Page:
“Flamenco started as an expression of life,” she says. “Flamenco at the time celebrated a newborn and a death. Somebody who went to jail, somebody who comes out of jail, somebody who’s going to work. So, there are different kind of styles of flamenco and each one of them represents and expresses different time of your life.”
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TEACHING THE CLASSICAL TRADITION
“At the Cristina Heeren Foundation we teach the classical tradition of flamenco,” Alexandra says, explaining that nowadays many flamenco companies are very modern, and they introduce different instruments, and different movements from contemporary dance.
“Students are here for four years, and our mission is to teach them the basis and to transmit flamenco as it was in its proper form. From there they can evolve as they want. A difference between ours and other schools is that we are the only one where we teach the three specialties together, singing guitar and dancing,” she says adding that students study one, but are working together all the time.
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THE STUDENTS AND TREADRIGHT GRANT
Students of the Cristina Heeren Foundation come from dvaried backgrounds, but they all have a level of proficiency in flamenco and a strong desire to be professionals. It is afterall, four years of dedication. Through the TreadRight Foundation grant, the Cristina Heeren Foundation is able to support four students per year who will benefit from an extra year of study to really mature as dancers.
“We see some students that are very good, but they still need one more year to keep on specializing. The grant enables us to keep them here and develop them further,” she explains. “We train them further and offer performance opportunities to turn them into great dancers.”
THE GUEST EXPERIENCE
“Flamenco is empowering, and we try to transmit to insight guests when they come. And they all love it,” Alexandra says with a smile. “There are many different flamenco rhythms. We teach them the easiest, a four by four which is for tangos, and they really enjoy it.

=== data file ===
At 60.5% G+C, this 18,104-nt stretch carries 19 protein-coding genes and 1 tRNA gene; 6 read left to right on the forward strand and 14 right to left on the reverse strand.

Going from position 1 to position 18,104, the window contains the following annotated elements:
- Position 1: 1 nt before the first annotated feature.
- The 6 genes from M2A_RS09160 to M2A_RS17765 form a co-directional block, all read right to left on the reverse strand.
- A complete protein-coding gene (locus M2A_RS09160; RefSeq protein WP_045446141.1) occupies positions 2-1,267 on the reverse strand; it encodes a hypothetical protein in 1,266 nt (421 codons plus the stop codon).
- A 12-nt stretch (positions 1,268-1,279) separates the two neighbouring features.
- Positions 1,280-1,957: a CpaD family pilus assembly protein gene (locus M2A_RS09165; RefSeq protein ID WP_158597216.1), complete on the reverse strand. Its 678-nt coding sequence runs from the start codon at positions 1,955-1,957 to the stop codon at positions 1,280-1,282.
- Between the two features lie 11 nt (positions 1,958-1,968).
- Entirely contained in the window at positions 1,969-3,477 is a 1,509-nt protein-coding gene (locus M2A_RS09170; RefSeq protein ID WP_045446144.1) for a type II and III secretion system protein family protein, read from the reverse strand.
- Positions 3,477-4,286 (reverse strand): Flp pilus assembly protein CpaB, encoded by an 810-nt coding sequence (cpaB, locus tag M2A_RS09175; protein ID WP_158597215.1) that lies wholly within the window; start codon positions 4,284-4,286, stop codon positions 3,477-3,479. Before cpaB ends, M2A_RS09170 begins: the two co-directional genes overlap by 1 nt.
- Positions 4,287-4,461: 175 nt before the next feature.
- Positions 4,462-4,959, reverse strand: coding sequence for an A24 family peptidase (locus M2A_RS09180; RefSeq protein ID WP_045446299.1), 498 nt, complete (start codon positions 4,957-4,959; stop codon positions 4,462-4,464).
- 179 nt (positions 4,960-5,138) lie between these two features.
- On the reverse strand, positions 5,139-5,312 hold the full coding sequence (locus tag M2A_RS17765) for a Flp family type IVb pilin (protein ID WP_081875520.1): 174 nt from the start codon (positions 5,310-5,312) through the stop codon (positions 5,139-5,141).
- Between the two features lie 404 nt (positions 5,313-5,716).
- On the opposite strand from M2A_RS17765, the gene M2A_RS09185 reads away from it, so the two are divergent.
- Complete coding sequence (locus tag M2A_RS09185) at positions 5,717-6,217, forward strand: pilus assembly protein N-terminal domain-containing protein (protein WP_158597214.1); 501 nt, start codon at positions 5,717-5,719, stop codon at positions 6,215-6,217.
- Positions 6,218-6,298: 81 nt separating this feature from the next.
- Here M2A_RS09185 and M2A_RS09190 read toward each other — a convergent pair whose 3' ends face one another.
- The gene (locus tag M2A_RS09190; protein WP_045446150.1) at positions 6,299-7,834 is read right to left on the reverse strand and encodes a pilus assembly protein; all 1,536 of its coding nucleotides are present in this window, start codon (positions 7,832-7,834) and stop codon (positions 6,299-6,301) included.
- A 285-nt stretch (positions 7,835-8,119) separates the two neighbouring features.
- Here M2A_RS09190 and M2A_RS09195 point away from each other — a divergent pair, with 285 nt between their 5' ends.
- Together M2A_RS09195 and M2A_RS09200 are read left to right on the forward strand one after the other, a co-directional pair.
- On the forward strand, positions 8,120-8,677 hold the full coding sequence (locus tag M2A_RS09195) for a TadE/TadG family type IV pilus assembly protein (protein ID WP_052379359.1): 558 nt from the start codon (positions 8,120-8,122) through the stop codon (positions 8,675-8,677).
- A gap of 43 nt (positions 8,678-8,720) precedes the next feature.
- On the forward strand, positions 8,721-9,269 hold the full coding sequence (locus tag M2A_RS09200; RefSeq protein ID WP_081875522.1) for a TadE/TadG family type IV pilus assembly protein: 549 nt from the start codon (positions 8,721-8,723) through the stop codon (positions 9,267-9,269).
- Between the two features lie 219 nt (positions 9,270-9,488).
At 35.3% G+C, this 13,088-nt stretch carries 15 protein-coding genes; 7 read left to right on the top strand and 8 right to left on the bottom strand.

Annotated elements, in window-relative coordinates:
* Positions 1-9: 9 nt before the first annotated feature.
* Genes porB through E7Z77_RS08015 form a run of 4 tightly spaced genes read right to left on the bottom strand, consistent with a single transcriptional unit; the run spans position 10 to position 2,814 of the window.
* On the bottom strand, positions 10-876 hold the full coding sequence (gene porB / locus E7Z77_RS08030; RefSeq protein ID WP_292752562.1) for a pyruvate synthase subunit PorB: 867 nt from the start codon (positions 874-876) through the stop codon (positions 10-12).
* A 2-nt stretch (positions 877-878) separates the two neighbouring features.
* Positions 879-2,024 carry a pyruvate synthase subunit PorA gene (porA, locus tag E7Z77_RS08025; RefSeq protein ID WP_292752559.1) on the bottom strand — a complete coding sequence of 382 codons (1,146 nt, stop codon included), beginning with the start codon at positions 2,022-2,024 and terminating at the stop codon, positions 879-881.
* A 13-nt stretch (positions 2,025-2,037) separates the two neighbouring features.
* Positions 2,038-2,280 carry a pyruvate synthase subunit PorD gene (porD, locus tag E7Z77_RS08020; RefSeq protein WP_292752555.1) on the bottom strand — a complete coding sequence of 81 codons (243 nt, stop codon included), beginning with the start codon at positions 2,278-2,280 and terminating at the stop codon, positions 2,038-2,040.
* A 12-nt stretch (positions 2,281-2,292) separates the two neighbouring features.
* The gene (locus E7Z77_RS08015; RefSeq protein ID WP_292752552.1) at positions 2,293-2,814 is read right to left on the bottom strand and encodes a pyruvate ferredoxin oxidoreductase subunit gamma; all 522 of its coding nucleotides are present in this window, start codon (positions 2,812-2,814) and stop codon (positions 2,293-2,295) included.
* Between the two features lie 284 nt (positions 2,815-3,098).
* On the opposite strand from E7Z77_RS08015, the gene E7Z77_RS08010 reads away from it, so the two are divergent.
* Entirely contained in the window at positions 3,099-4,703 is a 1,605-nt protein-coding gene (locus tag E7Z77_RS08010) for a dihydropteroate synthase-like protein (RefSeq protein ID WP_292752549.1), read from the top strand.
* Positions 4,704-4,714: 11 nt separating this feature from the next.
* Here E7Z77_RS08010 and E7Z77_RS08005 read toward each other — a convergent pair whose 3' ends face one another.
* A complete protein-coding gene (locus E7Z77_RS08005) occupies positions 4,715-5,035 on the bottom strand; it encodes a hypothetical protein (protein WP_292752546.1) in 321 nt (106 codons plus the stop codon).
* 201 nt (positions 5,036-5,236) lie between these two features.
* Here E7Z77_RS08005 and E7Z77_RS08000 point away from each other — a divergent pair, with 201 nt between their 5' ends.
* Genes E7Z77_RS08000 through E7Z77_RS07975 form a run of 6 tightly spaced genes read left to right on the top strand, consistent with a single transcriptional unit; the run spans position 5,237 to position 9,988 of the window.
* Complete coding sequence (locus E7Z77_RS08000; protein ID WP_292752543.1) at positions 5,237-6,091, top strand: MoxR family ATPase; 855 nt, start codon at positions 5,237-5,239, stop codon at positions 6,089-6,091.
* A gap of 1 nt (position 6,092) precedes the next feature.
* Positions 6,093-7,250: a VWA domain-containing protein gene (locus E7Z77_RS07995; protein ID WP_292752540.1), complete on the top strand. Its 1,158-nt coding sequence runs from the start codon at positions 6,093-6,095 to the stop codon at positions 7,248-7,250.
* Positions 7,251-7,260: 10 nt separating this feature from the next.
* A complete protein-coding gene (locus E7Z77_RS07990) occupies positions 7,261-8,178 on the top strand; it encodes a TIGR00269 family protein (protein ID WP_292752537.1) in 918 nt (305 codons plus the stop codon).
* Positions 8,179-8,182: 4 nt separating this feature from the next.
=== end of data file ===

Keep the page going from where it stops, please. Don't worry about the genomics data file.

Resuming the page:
“We start sitting down and guests clap their hands to learn the rhythm. Then you move your hips, your arms and your feet. People say it is really sensual and fun. Dancing is always fun, whatever dance you do.
“We find guests are not shy and they all support and applaud each other. Then we have sangria, during which the guests have so many questions, everyone is really interested, engaged and empowered.”
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THE SHOW, SO INTIMATE YOU CAN SEE THEIR FINGERTIPS
From the dance class, the guests go on to see the show, and as Alexandra notes “they now really understand what they are seeing.” She tells us that the show is a real treat that features the best flamenco artists. “I only call those artists who are already very professional, they’ve been in big companies. It is an exclusive opportunity for people to see great artists in a very intimate setting.”
“When you go into a big flamenco theatre, it’s wonderful, but something gets lost. You need proximity. In my theatre, because it’s small, you can really feel the dance and singing and the guitarist. You can watch one of the best flamenco dancers, seeing how she breathes and how she moves each single finger. It’s very special.”
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ALEXANDRA’S BIGGEST JOY
When asked her greatest joy as Director of the Cristina Heeren Foundation Alexandra immediately says “My students. I call them all my children. You mee the dancers when they were 16, you start working with them and now you see them as big flamenco stars. I really know them and many times you can see from the moment they come in that they’re going to be stars. It’s really wonderful to see how they evolve and to know you were right in helping them to achieve their dreams.”
If you are inspired to try flamenco for yourself, then you can MAKE TRAVEL MATTER® with the Cristina Heeren Foundation on these fabulous Spanish tours: Highlights of Spain, Spanish Heritage, Amazing Spain & Portugal, Best of Spain & Portugal, Treasures of Spain, Portugal & Morocco